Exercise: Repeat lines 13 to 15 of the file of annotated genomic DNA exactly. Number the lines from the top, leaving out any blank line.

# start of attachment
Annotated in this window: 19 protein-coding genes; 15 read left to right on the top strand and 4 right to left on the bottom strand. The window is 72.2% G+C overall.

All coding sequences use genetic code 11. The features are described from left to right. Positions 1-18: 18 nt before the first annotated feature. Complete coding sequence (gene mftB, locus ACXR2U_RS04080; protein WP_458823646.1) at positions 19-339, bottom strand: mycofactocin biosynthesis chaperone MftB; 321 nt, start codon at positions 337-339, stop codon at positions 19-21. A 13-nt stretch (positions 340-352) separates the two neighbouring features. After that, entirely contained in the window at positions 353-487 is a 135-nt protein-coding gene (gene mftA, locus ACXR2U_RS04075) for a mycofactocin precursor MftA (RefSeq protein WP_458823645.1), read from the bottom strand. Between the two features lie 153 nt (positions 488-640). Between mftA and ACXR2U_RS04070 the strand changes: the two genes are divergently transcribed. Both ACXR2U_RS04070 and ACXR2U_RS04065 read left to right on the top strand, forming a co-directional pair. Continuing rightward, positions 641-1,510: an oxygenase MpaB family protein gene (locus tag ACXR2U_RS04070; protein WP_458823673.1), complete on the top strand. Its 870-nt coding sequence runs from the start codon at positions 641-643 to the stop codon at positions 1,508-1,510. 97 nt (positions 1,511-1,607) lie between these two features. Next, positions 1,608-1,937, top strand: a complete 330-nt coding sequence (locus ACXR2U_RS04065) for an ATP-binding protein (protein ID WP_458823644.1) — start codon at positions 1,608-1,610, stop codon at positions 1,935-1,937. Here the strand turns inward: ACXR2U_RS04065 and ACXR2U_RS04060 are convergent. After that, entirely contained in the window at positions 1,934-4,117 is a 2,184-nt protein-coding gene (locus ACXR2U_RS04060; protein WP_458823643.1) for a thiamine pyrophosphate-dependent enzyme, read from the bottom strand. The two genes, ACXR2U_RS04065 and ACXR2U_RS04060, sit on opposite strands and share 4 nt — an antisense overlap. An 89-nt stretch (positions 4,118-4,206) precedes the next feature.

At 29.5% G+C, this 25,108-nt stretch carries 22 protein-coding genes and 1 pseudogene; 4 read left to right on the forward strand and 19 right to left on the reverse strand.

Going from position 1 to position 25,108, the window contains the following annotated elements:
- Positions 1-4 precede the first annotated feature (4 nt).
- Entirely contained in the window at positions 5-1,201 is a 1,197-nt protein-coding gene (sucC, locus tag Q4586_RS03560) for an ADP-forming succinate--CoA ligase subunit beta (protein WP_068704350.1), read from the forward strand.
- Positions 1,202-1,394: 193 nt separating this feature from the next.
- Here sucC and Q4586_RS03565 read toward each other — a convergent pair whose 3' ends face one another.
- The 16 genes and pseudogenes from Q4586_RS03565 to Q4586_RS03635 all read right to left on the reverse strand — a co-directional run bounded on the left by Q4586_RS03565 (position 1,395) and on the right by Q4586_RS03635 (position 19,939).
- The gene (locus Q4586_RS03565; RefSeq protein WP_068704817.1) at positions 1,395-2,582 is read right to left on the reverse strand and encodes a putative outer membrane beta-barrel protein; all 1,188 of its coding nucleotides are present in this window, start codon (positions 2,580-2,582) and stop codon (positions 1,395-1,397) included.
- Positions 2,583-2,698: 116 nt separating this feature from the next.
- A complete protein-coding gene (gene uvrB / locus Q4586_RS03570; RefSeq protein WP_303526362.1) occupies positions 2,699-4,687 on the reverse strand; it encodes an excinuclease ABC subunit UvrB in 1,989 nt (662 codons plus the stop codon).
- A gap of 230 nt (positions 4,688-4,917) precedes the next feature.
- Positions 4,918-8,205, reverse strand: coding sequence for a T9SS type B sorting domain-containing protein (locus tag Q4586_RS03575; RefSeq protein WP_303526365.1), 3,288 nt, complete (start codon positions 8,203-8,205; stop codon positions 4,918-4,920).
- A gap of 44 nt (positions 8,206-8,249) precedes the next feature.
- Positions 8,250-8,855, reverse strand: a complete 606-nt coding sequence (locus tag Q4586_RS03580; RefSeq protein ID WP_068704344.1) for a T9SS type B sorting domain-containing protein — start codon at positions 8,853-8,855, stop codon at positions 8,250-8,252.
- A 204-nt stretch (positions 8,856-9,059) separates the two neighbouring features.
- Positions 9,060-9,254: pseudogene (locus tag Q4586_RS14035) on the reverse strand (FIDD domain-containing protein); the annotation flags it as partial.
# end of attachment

- A gap of 230 nt (positions 4,688-4,917) precedes the next feature.
- Positions 4,918-8,205, reverse strand: coding sequence for a T9SS type B sorting domain-containing protein (locus tag Q4586_RS03575; RefSeq protein WP_303526365.1), 3,288 nt, complete (start codon positions 8,203-8,205; stop codon positions 4,918-4,920).
- A gap of 44 nt (positions 8,206-8,249) precedes the next feature.